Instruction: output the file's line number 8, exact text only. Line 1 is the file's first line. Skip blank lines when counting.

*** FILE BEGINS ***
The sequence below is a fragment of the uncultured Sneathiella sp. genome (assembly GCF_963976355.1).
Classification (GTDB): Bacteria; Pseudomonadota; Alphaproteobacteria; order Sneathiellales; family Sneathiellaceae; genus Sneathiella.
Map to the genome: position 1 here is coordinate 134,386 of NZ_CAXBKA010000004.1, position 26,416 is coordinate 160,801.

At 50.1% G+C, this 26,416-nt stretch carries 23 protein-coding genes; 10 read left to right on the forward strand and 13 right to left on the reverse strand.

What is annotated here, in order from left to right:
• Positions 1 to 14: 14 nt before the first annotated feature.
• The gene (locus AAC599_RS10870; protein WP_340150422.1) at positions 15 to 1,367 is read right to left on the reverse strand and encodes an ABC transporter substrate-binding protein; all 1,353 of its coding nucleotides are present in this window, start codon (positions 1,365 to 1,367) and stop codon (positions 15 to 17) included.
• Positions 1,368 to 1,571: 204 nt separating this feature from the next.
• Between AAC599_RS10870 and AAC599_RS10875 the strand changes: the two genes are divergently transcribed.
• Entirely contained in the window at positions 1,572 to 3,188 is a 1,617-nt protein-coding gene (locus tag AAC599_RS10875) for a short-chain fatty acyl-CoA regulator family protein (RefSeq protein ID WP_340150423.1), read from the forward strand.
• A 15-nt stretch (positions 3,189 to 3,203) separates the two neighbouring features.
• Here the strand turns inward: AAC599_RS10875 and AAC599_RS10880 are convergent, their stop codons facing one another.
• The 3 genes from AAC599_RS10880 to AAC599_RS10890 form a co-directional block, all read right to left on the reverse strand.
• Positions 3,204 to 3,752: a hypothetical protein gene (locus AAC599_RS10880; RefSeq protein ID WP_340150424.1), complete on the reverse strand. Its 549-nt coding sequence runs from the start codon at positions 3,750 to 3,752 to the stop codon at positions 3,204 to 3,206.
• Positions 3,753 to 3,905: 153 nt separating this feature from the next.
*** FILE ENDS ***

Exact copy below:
• Positions 1,368 to 1,571: 204 nt separating this feature from the next.